Top 10 Tips to Passing the NCLEX Exam
- Give yourself time to prepare.
There is no one size fits all when it comes to how much time you will need to prepare for this exam. It's not likely that the average person will be able to wing it on exam day with no prior preparation and still receive a passing grade. The fact is, studying and preparation is the first building block to exam success. A good suggestion is to dedicate several weeks to several months to preparing. You won't want to waste money by taking and failing your exam before you're ready, so be sure when you first schedule your exam that you give yourself some freedom and leeway so you can get all your bases covered before exam day. Try to keep a happy medium. If you spend all day every day studying and wracking your brain about the exam, you will burn out quickly. Pace yourself and your time to make exam prep more manageable.
- Create a study plan.
A study plan is another critical building block to boost your chances of success on exam day. Creating an organized and consistent study plan will not only help you reach the goals you've set on when you will study, but also stay on top of the content you want to cover in each study session. You will want to have a good understanding of your schedule, the times and places you learn best, and the study strategies that are most effective for you. One piece of advice is to make sure you schedule time to review at least 50 questions per day, as recommended by the Ohio Nursing Board. You want to get exposed to as many questions as possible to boost your chances of success. Critical thinking, the nursing process, and Maslow's hierarchy of needs will all need frequent review. Although you want to be studying daily, don't forget to take short breaks to keep yourself feeling fresh!
- Get to know the test format.
The NCLEX exam is administered using computerized adaptive testing (CAT). This exam structure is much more dynamic than a scantron: once a student answers a question, the exam will generate the next questions in respect to whether the students' answer on the first question was correct or incorrect. For example, if a student chooses the correct answer for one of the questions, the next question will be a little more difficult. If a student chooses the incorrect answer, the next question will be slightly easier. This dynamic exam system "is designed to gauge the level of difficulty of questions you can consistently answer correctly. If you can continually answer questions above a certain baseline, you will pass the exam."1 A CAT exam type also means that there is no set number of questions all nursing candidates are required to have. Students must answer at least 75 questions correctly but can be asked up to 265 questions.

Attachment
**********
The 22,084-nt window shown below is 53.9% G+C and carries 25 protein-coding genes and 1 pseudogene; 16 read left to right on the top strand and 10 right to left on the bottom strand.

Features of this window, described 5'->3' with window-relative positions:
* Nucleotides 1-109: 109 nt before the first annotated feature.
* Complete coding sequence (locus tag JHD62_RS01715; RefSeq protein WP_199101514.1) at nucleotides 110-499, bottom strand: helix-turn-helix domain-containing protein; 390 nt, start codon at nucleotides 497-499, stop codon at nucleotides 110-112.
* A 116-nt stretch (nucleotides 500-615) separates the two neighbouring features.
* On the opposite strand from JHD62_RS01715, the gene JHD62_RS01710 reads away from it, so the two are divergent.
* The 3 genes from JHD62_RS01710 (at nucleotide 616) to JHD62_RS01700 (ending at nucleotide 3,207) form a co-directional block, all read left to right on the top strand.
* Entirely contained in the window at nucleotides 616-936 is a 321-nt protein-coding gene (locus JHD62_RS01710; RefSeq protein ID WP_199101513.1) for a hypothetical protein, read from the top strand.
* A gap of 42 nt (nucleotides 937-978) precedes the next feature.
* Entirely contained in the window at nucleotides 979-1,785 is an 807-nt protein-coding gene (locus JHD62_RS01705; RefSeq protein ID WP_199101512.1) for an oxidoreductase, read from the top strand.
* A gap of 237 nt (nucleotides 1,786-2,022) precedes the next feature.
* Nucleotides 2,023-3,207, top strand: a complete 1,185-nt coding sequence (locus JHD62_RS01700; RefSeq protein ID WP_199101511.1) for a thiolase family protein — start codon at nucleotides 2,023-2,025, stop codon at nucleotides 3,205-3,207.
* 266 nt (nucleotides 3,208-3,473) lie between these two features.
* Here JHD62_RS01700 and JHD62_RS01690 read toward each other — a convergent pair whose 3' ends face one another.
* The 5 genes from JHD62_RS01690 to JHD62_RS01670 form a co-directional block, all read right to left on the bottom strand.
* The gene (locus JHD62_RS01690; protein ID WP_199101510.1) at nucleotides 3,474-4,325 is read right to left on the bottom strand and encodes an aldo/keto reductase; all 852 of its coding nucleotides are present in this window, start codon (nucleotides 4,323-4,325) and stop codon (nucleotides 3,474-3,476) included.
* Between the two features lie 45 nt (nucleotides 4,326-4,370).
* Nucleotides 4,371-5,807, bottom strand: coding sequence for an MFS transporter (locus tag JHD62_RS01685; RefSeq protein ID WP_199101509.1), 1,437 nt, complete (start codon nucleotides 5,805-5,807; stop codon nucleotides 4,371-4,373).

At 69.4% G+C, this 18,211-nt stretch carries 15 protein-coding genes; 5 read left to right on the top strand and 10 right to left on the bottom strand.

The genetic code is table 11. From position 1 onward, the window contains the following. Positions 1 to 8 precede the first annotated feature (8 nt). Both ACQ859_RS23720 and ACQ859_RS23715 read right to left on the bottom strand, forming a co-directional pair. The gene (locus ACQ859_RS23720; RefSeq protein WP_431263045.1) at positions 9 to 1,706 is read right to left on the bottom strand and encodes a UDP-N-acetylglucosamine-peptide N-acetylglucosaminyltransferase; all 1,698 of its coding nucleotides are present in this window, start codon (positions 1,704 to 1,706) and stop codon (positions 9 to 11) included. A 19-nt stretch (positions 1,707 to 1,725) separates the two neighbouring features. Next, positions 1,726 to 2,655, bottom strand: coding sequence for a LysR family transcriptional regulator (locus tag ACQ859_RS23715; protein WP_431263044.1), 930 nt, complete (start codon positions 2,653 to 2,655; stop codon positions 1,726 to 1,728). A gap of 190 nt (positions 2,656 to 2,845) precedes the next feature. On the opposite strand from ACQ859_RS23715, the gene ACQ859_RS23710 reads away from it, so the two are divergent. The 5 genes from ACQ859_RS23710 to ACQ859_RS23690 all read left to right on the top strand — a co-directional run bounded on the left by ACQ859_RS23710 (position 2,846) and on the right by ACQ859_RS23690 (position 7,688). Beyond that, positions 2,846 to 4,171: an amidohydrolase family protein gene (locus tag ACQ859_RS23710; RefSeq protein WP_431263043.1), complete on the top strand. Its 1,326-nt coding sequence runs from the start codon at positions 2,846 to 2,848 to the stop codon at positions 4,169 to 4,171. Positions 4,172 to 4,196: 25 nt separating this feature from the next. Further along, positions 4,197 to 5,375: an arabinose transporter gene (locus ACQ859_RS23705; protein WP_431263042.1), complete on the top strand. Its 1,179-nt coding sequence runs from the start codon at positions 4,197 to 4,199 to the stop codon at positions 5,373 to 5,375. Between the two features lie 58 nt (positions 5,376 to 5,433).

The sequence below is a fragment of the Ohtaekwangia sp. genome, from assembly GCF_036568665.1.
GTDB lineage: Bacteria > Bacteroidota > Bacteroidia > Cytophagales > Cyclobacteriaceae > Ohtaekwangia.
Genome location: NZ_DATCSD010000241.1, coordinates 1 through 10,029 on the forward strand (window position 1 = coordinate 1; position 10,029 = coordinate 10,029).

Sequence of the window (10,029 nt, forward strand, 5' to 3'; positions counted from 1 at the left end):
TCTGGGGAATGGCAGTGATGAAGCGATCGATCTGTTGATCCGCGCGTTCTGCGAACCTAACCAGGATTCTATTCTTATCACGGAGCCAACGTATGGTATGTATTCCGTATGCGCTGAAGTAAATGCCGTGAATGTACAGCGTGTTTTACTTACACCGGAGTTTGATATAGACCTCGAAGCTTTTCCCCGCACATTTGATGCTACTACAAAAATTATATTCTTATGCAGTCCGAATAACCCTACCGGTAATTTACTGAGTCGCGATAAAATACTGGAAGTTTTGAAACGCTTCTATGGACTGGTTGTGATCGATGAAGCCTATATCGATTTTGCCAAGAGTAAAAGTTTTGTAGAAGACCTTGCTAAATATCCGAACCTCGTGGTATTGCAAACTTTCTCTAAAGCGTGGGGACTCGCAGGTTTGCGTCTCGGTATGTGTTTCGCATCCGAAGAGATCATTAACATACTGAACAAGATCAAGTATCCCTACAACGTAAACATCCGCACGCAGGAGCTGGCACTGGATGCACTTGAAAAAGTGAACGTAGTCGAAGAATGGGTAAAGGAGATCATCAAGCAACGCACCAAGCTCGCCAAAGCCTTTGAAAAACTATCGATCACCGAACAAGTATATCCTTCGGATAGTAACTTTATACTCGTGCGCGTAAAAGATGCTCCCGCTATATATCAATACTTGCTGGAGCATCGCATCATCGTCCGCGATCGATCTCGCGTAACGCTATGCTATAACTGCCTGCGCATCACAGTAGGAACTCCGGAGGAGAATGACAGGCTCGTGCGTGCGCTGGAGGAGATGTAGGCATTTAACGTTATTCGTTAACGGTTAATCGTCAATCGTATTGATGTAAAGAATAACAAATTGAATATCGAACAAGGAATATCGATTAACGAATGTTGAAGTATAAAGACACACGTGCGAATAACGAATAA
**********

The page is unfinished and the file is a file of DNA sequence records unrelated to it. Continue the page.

Get to know what will be on the exam.
The National Council of State Boards of Nursing (NCSBN) releases updated NCLEX test plans every three years that "serve as blue prints to outline the content to be tested and guide the item writing process."2 The purpose of the test plan is to "guide candidates preparing for the exam, inform the direction for item development, and facilitate classification of exam items."3 This comprehensive document helps nursing students understand and recognize the exam content categories in addition to providing information on how the exam will be administered. Knowing the topics that will be on the exam is integral when it comes to deciding what to study. Consider this resource a map: it will provide the framework and general idea of what you should focus on, but you will need to do the legwork yourself.
- Practice content-retrieval through flash cards, tests, and practice quizzes.
Research in long-term content retention corroborates the importance of taking memory tests that encompass not only concepts you are already familiar with, but also topics on which you have less confidence. A 2006 study by Washington University in St. Louis discovered that "taking a memory test not only assesses what one knows, but also enhances later retention."4 This concept is known as the testing effect and has been used to explain how testing is a powerful means of improving learning, not just assessing it. We developed several of our learning tools to take advantage of this test-enhanced learning concept because retrieval practice is one of the most potent learning systems.5 Make sure you integrate these strategies to get the most out of your study sessions!
- Use different learning styles.
A 1992 study showed there are 4 modalities of learning: visual, auditory, reading/writing, and kinesthetic. EduMind offers numerous learning tools that benefit students of all learning styles, like our lecture videos, which pair with auditory and visual learners, and workshop sessions which complement reading/writing and kinesthetic learners. Several of our features consist of a combination of these learning modalities, effectively using different areas of the brain to enhance content retention.